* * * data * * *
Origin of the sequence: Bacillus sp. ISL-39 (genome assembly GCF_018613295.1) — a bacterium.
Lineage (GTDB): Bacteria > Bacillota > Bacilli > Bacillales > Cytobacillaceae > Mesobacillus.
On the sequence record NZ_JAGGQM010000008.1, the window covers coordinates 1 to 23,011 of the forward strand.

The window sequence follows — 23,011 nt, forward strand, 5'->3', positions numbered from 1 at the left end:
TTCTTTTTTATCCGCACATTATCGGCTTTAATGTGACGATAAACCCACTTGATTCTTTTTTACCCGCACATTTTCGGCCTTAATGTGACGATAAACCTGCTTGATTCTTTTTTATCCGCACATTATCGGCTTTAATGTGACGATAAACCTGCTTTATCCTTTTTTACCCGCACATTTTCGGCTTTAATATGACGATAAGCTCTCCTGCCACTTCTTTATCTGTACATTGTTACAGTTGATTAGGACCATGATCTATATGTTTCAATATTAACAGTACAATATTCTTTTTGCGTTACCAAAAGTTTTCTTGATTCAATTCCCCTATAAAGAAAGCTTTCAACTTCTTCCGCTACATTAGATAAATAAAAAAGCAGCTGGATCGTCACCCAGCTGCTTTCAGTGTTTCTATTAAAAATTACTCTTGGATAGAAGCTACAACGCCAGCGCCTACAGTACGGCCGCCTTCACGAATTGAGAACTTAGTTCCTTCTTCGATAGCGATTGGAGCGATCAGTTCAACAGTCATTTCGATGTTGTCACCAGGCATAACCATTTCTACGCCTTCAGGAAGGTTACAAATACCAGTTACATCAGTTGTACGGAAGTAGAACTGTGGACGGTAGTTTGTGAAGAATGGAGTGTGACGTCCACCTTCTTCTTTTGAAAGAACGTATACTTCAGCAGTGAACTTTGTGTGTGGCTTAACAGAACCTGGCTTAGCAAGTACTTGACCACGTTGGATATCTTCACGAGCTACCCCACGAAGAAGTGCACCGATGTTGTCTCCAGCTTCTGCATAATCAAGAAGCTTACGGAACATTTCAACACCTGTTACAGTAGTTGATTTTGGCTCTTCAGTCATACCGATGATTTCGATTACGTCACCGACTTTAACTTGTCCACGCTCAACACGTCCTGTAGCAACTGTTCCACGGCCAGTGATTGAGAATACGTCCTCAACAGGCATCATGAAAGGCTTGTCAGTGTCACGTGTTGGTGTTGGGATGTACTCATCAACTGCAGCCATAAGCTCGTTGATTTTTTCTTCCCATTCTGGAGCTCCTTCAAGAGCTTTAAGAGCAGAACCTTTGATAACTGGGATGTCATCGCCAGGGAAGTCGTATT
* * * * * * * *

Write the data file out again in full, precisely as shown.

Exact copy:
Origin of the sequence: Bacillus sp. ISL-39 (genome assembly GCF_018613295.1) — a bacterium.
Lineage (GTDB): Bacteria > Bacillota > Bacilli > Bacillales > Cytobacillaceae > Mesobacillus.
On the sequence record NZ_JAGGQM010000008.1, the window covers coordinates 1 to 23,011 of the forward strand.

The window sequence follows — 23,011 nt, forward strand, 5'->3', positions numbered from 1 at the left end:
TTCTTTTTTATCCGCACATTATCGGCTTTAATGTGACGATAAACCCACTTGATTCTTTTTTACCCGCACATTTTCGGCCTTAATGTGACGATAAACCTGCTTGATTCTTTTTTATCCGCACATTATCGGCTTTAATGTGACGATAAACCTGCTTTATCCTTTTTTACCCGCACATTTTCGGCTTTAATATGACGATAAGCTCTCCTGCCACTTCTTTATCTGTACATTGTTACAGTTGATTAGGACCATGATCTATATGTTTCAATATTAACAGTACAATATTCTTTTTGCGTTACCAAAAGTTTTCTTGATTCAATTCCCCTATAAAGAAAGCTTTCAACTTCTTCCGCTACATTAGATAAATAAAAAAGCAGCTGGATCGTCACCCAGCTGCTTTCAGTGTTTCTATTAAAAATTACTCTTGGATAGAAGCTACAACGCCAGCGCCTACAGTACGGCCGCCTTCACGAATTGAGAACTTAGTTCCTTCTTCGATAGCGATTGGAGCGATCAGTTCAACAGTCATTTCGATGTTGTCACCAGGCATAACCATTTCTACGCCTTCAGGAAGGTTACAAATACCAGTTACATCAGTTGTACGGAAGTAGAACTGTGGACGGTAGTTTGTGAAGAATGGAGTGTGACGTCCACCTTCTTCTTTTGAAAGAACGTATACTTCAGCAGTGAACTTTGTGTGTGGCTTAACAGAACCTGGCTTAGCAAGTACTTGACCACGTTGGATATCTTCACGAGCTACCCCACGAAGAAGTGCACCGATGTTGTCTCCAGCTTCTGCATAATCAAGAAGCTTACGGAACATTTCAACACCTGTTACAGTAGTTGATTTTGGCTCTTCAGTCATACCGATGATTTCGATTACGTCACCGACTTTAACTTGTCCACGCTCAACACGTCCTGTAGCAACTGTTCCACGGCCAGTGATTGAGAATACGTCCTCAACAGGCATCATGAAAGGCTTGTCAGTGTCACGTGTTGGTGTTGGGATGTACTCATCAACTGCAGCCATAAGCTCGTTGATTTTTTCTTCCCATTCTGGAGCTCCTTCAAGAGCTTTAAGAGCAGAACCTTTGATAACTGGGATGTCATCGCCAGGGAAGTCGTATT